Program on Ethnicity, Culture and Health Outcomes (ECHO)
The University of North Carolina at Chapel Hill Program on Ethnicity, Culture and Health Outcomes (ECHO) explores new and innovative partnerships and collaborative opportunities to improve the health of North Carolina communities by eliminating racial and ethnic health disparities through its multidisciplinary and culturally sensitive research, education and training initiatives.
Special Call: Cancer Health Disparities Pilot Grants
Release Date: June 13, 2014
Application Deadline: July 28, 2014
The Carolina Community Network Center to Reduce Cancer Health Disparities (CCN II) welcomes NIH-defined new or early-stage researchers to apply for small-scale, time-limited pilot research grants that address cancer health disparities. The mission of the Carolina Community Network Center to Reduce Cancer Health Disparities (CCN II) is to reduce breast, prostate and colorectal cancers among African American adults in North Carolina by leveraging long-standing university-community relationships. Pilot projects should be completed within 12 months and have the potential to lead to a larger federal or foundation grant application. Projects that utilize some of the principles of community-based participatory research (CBPR) are encouraged.
Study examines direct and indirect costs associated with health inequalities for minority men in the U.S.
African-American men incurred $341.8 billion in excess medical costs due to health inequalities between 2006 and 2009, and Hispanic men incurred an additional $115 billion over the four-year period, according to a new study by researchers at the Johns Hopkins Bloomberg School of Public Health.
Building Trust between Minorities and Researchers
The University of Maryland’s Maryland Center for Health Equity (M-CHE) has launched a new online educational program–Building Trust Between Minorities and Researchers–which seeks to close the gap in racial and ethnic health disparities. The program does so by providing culturally tailored information and skills to minority communities on how to become an informed decision maker for participation in research, including clinical trials.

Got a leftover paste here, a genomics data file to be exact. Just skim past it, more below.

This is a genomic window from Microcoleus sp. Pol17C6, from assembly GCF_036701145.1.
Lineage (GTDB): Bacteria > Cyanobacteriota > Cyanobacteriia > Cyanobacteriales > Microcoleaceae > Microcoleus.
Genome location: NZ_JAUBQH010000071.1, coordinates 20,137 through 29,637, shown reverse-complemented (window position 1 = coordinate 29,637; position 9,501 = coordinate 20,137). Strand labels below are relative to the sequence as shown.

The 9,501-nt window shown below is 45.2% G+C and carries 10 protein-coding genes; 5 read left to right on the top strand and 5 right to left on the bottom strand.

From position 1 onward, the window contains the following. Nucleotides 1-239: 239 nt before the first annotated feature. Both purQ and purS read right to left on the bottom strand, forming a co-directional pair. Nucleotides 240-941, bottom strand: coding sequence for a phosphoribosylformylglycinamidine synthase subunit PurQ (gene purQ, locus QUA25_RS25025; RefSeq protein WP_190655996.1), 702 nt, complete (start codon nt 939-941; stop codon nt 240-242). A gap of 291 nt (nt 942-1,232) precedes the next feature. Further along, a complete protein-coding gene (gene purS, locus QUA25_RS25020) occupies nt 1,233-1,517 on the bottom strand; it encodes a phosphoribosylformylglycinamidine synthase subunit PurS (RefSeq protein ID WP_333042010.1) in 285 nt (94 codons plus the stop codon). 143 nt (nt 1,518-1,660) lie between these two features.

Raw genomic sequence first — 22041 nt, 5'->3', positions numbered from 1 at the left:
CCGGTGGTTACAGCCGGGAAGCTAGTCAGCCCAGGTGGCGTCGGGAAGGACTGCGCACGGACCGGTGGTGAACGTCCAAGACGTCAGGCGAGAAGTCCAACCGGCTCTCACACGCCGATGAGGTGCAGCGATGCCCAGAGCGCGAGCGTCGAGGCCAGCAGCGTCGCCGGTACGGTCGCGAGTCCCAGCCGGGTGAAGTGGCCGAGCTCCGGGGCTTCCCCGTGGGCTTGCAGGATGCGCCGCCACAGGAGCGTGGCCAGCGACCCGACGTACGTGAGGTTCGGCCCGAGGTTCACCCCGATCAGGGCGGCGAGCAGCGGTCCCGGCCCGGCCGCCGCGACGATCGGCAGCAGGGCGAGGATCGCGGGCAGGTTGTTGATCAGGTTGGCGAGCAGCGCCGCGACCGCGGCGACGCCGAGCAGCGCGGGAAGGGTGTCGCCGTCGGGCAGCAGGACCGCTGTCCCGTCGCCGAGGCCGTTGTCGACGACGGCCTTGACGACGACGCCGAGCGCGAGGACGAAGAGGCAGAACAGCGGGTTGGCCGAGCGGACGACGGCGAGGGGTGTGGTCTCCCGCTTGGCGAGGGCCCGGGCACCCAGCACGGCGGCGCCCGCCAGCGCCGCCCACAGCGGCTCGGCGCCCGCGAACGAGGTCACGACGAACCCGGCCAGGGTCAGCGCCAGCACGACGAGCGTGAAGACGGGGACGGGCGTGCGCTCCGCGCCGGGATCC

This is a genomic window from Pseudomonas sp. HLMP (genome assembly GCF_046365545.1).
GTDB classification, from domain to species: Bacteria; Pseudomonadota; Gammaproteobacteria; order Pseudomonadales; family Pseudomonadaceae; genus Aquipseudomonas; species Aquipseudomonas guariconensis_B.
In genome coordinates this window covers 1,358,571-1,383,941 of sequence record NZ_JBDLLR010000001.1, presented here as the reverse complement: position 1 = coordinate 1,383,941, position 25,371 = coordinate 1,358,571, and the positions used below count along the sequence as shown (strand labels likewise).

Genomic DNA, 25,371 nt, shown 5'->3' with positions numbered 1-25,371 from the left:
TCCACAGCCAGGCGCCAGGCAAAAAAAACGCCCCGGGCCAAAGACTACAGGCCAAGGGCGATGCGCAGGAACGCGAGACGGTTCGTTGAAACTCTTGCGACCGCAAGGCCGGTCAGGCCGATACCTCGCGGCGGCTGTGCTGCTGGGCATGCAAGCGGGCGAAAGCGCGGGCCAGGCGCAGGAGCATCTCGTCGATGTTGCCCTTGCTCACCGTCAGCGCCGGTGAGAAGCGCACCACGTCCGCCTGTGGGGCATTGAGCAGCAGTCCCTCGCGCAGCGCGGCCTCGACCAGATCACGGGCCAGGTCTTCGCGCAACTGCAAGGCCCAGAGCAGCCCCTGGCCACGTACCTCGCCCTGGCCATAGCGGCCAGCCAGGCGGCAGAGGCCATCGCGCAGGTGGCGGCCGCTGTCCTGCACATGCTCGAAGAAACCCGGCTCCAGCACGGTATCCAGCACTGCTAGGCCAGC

UNC ECHO would like to congratulate one of its previous Pilot Awardees, Jennie C. De Gagne, PhD on publishing the following article below.
The healthcare experiences of Koreans living in North Carolina: a mixed methods study.
This study examined the healthcare experiences of Korean immigrants aged 40-64 living in the North Carolina Triangle area of the Southeastern United States. Using a mixed methods design, we collected quantitative data via a questionnaire from 125 participants and conducted a focus group with 10 interviewees from December 2010 to February 2011.
The following themes emerged from the data collected during the focus group: (i) barriers to utilisation of healthcare services; (ii) facilitators of utilisation of healthcare services; and (iii) social support seeking for health management. Our mixed methods study findings indicate that healthcare disparities exist among Korean immigrants and that a number of factors, including health literacy, may contribute to their poor health outcomes. Continued collaboration among community members, healthcare professionals and academicians is needed to discuss the community’s health concerns and to develop sustainable programmes that will ensure meaningful access to care for those with limited English proficiency and medically underserved populations.